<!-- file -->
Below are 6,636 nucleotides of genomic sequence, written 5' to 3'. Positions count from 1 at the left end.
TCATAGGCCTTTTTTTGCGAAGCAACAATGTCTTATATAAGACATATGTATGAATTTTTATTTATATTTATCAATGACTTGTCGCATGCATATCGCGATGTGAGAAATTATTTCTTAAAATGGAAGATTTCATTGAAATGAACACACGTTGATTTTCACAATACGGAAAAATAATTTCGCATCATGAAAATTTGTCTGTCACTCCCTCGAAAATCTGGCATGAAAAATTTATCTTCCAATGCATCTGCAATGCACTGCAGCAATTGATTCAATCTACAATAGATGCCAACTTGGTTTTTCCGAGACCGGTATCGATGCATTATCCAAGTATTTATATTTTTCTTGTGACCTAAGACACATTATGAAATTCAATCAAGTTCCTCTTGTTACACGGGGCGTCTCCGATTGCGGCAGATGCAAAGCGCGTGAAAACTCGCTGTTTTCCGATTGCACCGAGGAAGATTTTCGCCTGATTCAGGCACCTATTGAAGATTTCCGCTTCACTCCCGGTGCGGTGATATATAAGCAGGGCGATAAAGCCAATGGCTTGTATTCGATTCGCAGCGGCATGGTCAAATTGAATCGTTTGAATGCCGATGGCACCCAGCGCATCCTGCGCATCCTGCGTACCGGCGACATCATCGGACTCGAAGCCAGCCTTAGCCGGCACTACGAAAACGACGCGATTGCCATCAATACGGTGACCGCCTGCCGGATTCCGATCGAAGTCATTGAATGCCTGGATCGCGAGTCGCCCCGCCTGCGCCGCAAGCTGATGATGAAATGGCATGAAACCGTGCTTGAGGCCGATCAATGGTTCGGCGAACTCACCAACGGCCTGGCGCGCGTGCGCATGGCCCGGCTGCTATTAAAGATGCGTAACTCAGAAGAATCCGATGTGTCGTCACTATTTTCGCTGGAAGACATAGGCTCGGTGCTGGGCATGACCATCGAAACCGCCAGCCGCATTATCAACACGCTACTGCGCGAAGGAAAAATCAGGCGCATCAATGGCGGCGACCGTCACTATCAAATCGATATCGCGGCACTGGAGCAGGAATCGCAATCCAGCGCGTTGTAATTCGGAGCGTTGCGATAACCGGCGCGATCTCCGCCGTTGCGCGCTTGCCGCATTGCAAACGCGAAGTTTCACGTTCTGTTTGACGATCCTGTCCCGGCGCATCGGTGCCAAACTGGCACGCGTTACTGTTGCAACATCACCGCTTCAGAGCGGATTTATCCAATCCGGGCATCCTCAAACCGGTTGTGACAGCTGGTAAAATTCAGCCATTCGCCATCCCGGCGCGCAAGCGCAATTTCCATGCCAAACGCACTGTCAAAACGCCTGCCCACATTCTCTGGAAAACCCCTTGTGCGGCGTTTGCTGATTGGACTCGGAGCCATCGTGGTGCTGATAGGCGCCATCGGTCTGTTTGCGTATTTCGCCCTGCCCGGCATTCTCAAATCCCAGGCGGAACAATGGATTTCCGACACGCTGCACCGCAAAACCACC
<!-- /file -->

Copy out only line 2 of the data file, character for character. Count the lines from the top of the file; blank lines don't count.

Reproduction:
TCATAGGCCTTTTTTTGCGAAGCAACAATGTCTTATATAAGACATATGTATGAATTTTTATTTATATTTATCAATGACTTGTCGCATGCATATCGCGATGTGAGAAATTATTTCTTAAAATGGAAGATTTCATTGAAATGAACACACGTTGATTTTCACAATACGGAAAAATAATTTCGCATCATGAAAATTTGTCTGTCACTCCCTCGAAAATCTGGCATGAAAAATTTATCTTCCAATGCATCTGCAATGCACTGCAGCAATTGATTCAATCTACAATAGATGCCAACTTGGTTTTTCCGAGACCGGTATCGATGCATTATCCAAGTATTTATATTTTTCTTGTGACCTAAGACACATTATGAAATTCAATCAAGTTCCTCTTGTTACACGGGGCGTCTCCGATTGCGGCAGATGCAAAGCGCGTGAAAACTCGCTGTTTTCCGATTGCACCGAGGAAGATTTTCGCCTGATTCAGGCACCTATTGAAGATTTCCGCTTCACTCCCGGTGCGGTGATATATAAGCAGGGCGATAAAGCCAATGGCTTGTATTCGATTCGCAGCGGCATGGTCAAATTGAATCGTTTGAATGCCGATGGCACCCAGCGCATCCTGCGCATCCTGCGTACCGGCGACATCATCGGACTCGAAGCCAGCCTTAGCCGGCACTACGAAAACGACGCGATTGCCATCAATACGGTGACCGCCTGCCGGATTCCGATCGAAGTCATTGAATGCCTGGATCGCGAGTCGCCCCGCCTGCGCCGCAAGCTGATGATGAAATGGCATGAAACCGTGCTTGAGGCCGATCAATGGTTCGGCGAACTCACCAACGGCCTGGCGCGCGTGCGCATGGCCCGGCTGCTATTAAAGATGCGTAACTCAGAAGAATCCGATGTGTCGTCACTATTTTCGCTGGAAGACATAGGCTCGGTGCTGGGCATGACCATCGAAACCGCCAGCCGCATTATCAACACGCTACTGCGCGAAGGAAAAATCAGGCGCATCAATGGCGGCGACCGTCACTATCAAATCGATATCGCGGCACTGGAGCAGGAATCGCAATCCAGCGCGTTGTAATTCGGAGCGTTGCGATAACCGGCGCGATCTCCGCCGTTGCGCGCTTGCCGCATTGCAAACGCGAAGTTTCACGTTCTGTTTGACGATCCTGTCCCGGCGCATCGGTGCCAAACTGGCACGCGTTACTGTTGCAACATCACCGCTTCAGAGCGGATTTATCCAATCCGGGCATCCTCAAACCGGTTGTGACAGCTGGTAAAATTCAGCCATTCGCCATCCCGGCGCGCAAGCGCAATTTCCATGCCAAACGCACTGTCAAAACGCCTGCCCACATTCTCTGGAAAACCCCTTGTGCGGCGTTTGCTGATTGGACTCGGAGCCATCGTGGTGCTGATAGGCGCCATCGGTCTGTTTGCGTATTTCGCCCTGCCCGGCATTCTCAAATCCCAGGCGGAACAATGGATTTCCGACACGCTGCACCGCAAAACCACC